Michael A. Vitelli

The good news is that we see an improvement, and we have seen a significant improvement in the second quarter and the first half in our attachment rates of home theatre installation and warranty services and protection for home theatre. The promotional sense in the first half of the second quarter were a little more aggressive in the marketplace, so in total we saw our home theatre margin rates slightly down. Part of that was the use of financing, part of that was the increased use of Reward Zone. Collectively they are right where we want them to be and we’re pleased with the continued detachment that we’re seeing in the home theatre installation space.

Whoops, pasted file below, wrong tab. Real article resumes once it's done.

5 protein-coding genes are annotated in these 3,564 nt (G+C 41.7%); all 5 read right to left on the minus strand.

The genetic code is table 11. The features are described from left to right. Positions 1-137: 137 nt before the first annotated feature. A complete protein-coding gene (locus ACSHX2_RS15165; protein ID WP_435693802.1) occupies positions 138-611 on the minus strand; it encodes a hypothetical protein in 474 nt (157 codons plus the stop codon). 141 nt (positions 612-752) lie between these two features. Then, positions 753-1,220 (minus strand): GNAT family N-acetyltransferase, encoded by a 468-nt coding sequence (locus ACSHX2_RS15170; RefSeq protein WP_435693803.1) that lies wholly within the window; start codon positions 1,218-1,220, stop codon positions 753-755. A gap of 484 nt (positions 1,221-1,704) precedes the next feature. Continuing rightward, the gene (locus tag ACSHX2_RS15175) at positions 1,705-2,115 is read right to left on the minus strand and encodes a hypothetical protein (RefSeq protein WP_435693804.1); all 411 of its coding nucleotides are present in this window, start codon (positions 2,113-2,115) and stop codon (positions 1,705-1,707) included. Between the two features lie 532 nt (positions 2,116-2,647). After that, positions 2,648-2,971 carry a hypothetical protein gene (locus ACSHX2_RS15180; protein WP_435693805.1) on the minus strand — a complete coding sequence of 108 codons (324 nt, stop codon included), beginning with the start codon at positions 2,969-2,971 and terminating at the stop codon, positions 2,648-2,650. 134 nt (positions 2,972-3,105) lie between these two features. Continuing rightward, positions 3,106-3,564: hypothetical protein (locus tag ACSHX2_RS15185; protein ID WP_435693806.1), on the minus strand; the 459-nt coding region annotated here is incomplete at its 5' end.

Michael Baker – Deutsche Bank Securities

And so, have you lowered the prices on your warranties and on the home theatre to help drive that attachment? Does the comments on taxes being up, is that sort of units or is that dollars or both?

Sean Scalli

Yes, to expand, this is Sean Scalli [sic], to expand on Mike’s point. We actually saw growth in the attachment rate on our extended warranties, which now have moved to black tie warranty protection. With the drop in price we still saw growth in that category.

On the installations specifically we were less promotional this year than we were last year. Last year we essentially included some installation offers. This year we weren’t. We saw good growth, particularly on the 37-plus side of our TV business.

Operator

Your next question comes from Mitch Kaiser – Piper Jaffray.

Mitchell Kaiser – Piper Jaffray and Co.